At the fortnightly meeting of the Irish National League, held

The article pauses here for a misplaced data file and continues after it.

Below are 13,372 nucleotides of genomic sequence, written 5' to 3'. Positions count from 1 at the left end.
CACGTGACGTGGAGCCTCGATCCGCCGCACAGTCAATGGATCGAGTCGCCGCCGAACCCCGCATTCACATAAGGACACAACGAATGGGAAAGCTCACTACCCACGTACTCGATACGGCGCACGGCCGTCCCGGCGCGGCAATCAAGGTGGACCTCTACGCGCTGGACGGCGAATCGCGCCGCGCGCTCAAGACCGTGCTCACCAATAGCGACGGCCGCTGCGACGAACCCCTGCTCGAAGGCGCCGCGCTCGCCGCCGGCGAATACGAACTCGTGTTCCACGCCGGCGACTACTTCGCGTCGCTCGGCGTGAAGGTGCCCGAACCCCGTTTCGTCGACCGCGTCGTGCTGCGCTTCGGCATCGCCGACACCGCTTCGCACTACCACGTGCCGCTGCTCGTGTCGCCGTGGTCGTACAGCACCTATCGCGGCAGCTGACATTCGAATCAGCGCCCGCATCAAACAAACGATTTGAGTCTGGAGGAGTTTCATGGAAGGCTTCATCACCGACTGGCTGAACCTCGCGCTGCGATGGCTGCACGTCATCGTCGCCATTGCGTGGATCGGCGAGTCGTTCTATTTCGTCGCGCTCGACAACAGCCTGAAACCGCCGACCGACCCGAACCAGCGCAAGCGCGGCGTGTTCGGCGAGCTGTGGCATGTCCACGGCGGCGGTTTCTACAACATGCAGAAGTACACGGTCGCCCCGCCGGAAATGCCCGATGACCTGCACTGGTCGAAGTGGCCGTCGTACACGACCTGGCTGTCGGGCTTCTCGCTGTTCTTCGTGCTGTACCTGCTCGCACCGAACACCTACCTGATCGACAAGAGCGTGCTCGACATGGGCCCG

in Dublin on Tuesday, the chairman, Mr. William Redmond, denounced Mr. Morley for having interfered with the League's action in County Clare. He sent fifty policemen and dispersed a meeting held to establish a branch. Nothing more outrageous or unconstitutional was done in the worst days of Mr. Balfour's rule. Mr. Kettle, who also spoke, said that "since the time of the Union, nine-tenths of the benefits which had been conferred on Ireland had been granted by the- Tory party. He hoped that at the next General Election the Tory party would come into power by the Irish votes." The- Anti-Parnellites are meantime coming in for an increasing- share of popular odium. At a meeting held at Tipperary,. Father Humphreys, the well-known priest, declared that Tipperary had been betrayed by Cork. The Tipperary tenants, it will be remembered, took up the "Plan of Cam- paign" in order to force Mr. Smith Barry to take certain action in regard to his estates in Cork. "That betrayal was only surpassed in baseness by the betrayal of Tipperary by Messrs. Dillon and O'Brien." That is a curioua sign of the times.